By Lillian D. Rozanski, MS, RDN, LDN, Sports and Fitness Dietitian, Thibodaux
Regional Health System
When it comes to sports nutrition, “when to eat” matters just
as much as “what to eat.” Focusing on the timing of nutrients
in meals and snacks is important for optimizing performance and recovery
from training. Proper nutrient timing provides energy to fuel activity,
preserves energy stores, and stimulates muscle recovery.
The body depends on two main nutrients, carbohydrates and protein, for
pre and post-activity nutrition. Carbohydrates are the main source of
fuel for most types of exercise; they keep the “engine” (i.e.
muscles) running. And the harder the engine is working, the more carbs
needed to keep going. Protein helps rebuild and repair muscle tissue,
and stops muscles from breaking down after exercise.
Pre-sports Nutrition: It Depends on Each Body
How soon before a workout should someone eat? It depends.
Eating before exercise has 3 main functions: (1) it prevents low blood
sugar and its symptoms; (2) it fuels muscles to help perform their best;
(3) it helps settle the stomach to ward off hunger. Ideally, an athlete
should fuel his or her body about 1–4 hours pre-workout, depending
on how one’s body tolerates food. Each person should experiment
to see what time frame works best. A competitive athlete needs to explore
this during training days, not on game days.
Eating 3–4 hours before activity allows plenty of time for digesting
food. The meal should be rich in carbohydrates with a moderate amount
of protein and minimal fat and fiber. Large amounts of fat and fiber can
cause an upset stomach (the last thing someone wants on a game day or
before a long run). An ideal meal would have half a plate of carbohydrate
sources, ¼ plate of protein, and the final ¼ plate of vegetables.
Examples of this would be:
- Turkey and cheese sandwich, apple, and low-fat chocolate milk
- Peanut butter and jelly sandwich with banana and low-fat milk
- Low-fat Greek yogurt with berries and small salad with chicken
Eating 30–60 minutes before exercise can provide a quick source of
energy for the muscles and brain. Because the timing is pretty close to
a workout, this snack should be high in carbohydrates with little to no
protein, fat, or fiber.
Examples of this would be:
- Sports drink
- Fruit, applesauce, fruit snacks
- Granola bar
- Graham crackers
If exercise lasts longer than 1 hour, it is a good idea to fuel during
the workout. Adding a source of carbohydrates during exercise can boost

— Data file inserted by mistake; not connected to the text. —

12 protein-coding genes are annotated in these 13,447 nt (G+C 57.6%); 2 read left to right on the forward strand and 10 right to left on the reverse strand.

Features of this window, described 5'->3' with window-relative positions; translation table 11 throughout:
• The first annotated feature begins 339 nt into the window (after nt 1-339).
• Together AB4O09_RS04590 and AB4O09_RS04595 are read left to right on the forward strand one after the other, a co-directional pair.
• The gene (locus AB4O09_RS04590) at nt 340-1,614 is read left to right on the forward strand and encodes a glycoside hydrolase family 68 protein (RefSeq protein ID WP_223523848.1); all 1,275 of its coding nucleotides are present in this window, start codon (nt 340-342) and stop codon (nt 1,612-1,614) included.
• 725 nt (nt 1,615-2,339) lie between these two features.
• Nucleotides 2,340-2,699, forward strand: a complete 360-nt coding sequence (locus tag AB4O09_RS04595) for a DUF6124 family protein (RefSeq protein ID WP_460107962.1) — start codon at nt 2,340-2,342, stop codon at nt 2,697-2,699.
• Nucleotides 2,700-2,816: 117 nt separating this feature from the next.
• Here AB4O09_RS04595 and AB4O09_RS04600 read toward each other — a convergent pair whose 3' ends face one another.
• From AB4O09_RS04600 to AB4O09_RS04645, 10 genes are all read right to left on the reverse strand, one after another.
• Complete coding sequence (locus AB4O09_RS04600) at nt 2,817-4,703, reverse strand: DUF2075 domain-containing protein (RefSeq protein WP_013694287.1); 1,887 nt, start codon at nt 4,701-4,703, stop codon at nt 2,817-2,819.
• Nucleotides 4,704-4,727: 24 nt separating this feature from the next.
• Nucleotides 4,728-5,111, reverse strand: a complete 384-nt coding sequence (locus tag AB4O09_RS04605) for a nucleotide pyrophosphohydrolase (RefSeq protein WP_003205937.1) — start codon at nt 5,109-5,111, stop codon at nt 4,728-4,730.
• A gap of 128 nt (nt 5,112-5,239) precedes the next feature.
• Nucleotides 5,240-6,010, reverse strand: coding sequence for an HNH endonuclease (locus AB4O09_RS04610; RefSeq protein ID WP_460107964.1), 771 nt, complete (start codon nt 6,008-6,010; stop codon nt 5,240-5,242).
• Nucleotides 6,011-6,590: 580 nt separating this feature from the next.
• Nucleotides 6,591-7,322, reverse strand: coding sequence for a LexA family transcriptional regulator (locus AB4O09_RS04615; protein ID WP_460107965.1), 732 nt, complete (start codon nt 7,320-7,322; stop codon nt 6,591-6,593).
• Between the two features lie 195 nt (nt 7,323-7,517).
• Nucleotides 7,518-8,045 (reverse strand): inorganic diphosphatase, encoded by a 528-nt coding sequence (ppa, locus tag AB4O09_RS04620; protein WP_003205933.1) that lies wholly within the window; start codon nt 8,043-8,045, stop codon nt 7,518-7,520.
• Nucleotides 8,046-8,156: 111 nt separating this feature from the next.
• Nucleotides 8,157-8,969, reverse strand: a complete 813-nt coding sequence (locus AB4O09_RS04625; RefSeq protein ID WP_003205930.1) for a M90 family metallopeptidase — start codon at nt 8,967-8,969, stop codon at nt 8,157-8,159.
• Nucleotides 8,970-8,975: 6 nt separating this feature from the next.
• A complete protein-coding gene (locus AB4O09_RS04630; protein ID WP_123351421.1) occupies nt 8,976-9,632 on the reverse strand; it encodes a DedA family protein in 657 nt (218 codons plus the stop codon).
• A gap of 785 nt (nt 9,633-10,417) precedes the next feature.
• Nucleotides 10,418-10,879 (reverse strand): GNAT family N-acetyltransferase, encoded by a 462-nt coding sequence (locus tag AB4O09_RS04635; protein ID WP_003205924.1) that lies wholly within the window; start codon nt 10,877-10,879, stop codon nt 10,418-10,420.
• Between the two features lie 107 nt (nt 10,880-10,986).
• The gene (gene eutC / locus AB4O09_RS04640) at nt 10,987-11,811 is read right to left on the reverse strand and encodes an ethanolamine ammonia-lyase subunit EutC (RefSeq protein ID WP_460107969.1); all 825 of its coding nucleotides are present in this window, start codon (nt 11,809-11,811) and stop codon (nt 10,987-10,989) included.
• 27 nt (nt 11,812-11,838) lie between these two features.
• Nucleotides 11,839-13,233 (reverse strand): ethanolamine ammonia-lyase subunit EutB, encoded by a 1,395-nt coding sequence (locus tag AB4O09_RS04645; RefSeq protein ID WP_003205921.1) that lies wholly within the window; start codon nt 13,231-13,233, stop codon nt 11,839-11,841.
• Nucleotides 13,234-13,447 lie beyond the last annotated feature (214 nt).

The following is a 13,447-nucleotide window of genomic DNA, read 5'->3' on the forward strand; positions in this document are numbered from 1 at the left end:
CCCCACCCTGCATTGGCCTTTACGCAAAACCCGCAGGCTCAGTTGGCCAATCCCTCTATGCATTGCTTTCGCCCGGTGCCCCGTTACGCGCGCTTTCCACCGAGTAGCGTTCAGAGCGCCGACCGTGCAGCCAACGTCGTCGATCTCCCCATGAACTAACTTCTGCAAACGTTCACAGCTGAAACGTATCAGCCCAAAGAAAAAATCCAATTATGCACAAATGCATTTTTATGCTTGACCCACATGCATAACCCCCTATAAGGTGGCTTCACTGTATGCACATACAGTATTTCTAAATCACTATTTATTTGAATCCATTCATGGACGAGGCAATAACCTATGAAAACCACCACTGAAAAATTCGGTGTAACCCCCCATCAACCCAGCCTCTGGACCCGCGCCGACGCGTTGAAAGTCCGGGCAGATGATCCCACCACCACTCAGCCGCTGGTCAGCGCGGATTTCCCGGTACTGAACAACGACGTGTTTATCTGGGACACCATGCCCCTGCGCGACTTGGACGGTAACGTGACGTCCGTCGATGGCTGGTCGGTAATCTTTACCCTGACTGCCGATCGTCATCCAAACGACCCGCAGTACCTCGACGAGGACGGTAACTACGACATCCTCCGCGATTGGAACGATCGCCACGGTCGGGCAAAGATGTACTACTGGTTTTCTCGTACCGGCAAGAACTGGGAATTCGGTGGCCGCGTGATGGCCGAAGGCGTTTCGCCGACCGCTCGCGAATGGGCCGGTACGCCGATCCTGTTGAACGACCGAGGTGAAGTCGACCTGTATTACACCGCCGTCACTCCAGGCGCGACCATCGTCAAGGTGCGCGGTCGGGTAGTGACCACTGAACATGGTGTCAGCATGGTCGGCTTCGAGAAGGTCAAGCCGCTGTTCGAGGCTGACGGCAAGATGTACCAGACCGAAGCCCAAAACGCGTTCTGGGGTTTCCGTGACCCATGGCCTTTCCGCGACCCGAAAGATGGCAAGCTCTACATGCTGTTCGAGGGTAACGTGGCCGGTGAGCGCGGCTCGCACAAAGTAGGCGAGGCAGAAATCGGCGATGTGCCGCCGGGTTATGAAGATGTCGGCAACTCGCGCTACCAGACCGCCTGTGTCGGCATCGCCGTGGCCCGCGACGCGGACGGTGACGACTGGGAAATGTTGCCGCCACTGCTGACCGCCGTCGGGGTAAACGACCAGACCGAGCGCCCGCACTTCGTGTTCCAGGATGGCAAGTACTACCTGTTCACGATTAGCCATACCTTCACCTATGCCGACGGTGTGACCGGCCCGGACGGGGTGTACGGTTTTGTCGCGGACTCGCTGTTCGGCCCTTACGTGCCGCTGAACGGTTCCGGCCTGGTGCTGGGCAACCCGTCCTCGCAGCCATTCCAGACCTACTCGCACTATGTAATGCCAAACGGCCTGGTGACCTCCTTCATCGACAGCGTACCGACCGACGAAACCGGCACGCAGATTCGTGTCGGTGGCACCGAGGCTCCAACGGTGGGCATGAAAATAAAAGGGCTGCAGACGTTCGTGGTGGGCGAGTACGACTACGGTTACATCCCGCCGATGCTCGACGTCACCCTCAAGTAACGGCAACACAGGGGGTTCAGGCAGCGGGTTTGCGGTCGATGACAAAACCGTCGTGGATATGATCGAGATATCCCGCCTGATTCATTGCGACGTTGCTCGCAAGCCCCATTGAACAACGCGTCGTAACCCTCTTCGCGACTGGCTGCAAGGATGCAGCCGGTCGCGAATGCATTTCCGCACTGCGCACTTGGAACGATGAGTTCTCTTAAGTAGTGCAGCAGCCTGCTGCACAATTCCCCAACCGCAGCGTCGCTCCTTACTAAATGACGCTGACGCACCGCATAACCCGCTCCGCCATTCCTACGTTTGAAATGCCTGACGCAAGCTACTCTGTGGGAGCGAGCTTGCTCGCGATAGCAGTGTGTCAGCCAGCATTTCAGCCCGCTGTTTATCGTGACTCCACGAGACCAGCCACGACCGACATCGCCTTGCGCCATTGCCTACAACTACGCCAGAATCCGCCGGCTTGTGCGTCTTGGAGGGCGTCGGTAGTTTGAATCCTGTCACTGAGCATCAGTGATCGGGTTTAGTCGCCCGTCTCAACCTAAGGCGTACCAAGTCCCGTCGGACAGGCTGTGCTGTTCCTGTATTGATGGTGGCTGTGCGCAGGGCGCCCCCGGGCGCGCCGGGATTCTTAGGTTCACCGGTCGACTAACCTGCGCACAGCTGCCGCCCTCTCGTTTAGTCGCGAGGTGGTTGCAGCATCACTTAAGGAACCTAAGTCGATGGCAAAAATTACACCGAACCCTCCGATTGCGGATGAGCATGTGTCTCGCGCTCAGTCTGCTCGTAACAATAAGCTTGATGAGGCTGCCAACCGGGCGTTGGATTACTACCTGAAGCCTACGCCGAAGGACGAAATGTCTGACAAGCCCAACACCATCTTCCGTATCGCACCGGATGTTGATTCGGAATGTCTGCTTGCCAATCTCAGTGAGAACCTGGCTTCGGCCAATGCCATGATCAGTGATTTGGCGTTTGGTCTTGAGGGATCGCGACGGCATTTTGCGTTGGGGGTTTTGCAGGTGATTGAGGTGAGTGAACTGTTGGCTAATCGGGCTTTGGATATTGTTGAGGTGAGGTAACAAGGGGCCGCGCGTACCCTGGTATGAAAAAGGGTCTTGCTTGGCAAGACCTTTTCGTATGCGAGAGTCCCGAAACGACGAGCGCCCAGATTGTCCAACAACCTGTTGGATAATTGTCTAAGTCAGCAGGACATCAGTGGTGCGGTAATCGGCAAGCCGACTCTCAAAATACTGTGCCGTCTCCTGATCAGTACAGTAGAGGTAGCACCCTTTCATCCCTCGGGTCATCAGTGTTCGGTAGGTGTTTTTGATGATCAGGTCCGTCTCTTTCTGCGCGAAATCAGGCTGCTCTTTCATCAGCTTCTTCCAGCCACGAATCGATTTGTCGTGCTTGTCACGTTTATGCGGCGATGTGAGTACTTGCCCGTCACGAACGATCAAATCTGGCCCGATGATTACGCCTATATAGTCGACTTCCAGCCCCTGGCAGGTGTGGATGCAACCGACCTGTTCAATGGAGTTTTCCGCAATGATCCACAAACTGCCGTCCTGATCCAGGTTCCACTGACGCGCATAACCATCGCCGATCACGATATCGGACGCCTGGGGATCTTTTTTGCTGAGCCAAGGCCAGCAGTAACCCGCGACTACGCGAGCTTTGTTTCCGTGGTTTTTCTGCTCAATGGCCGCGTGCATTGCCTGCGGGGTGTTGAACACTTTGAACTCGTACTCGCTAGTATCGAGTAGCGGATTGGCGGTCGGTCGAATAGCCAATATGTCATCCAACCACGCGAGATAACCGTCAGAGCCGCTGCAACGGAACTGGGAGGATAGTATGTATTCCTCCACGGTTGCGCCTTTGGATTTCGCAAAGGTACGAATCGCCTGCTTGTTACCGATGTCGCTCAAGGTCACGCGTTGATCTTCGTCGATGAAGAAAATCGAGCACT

performance and improve recovery. We recommend 30–60 grams of carbohydrate
for every hour of exercise.
- Sports drink
Post-activity Nutrition: Within an Hour
The human body uses stored energy (glycogen) in its muscles to power through
a workout or game; but afterwards, an athlete needs to replenish the nutrients
lost. What to do?
Muscles are like a dry sponge, and they ready to quickly absorb carbohydrates
and protein. The two nutrients provide the ability to replenish the glycogen
lost through training, and help tired muscles rebuild and repair with
the available protein and amino acids. For best results, an athlete should
eat within an hour of completing an intense workout.
A great way to remember what and why to have recovery fuel is to think
of the three R’s:
Refuel with carbohydrates to replace energy lost during exercise
Rebuild and repair muscles with protein
Rehydrate with fluids and electrolytes lost through sweat
Examples of post-workout meals and snacks include:
- Chocolate milk and almonds
- Greek yogurt with granola and blueberries
- Chicken stir fry, brown rice, and stir-fried veggies
- Egg wrap with yogurt parfait
Wrapping It up
To summarize, a body needs carbs to fuel its working muscles. Protein helps
build and repair. Athletes will see their best results if they get a combination
of protein and carbs in their bodies 1–4 hours before a workout
and within about an hour afterwards. Last but not least, one should never
try anything new on race or game day — it is always best to experiment
during training to learn what works best for each individual body.
For more information or to schedule a nutrition consultation with a registered
dietitian, contact Thibodaux Regional Health System at 985-493-4765.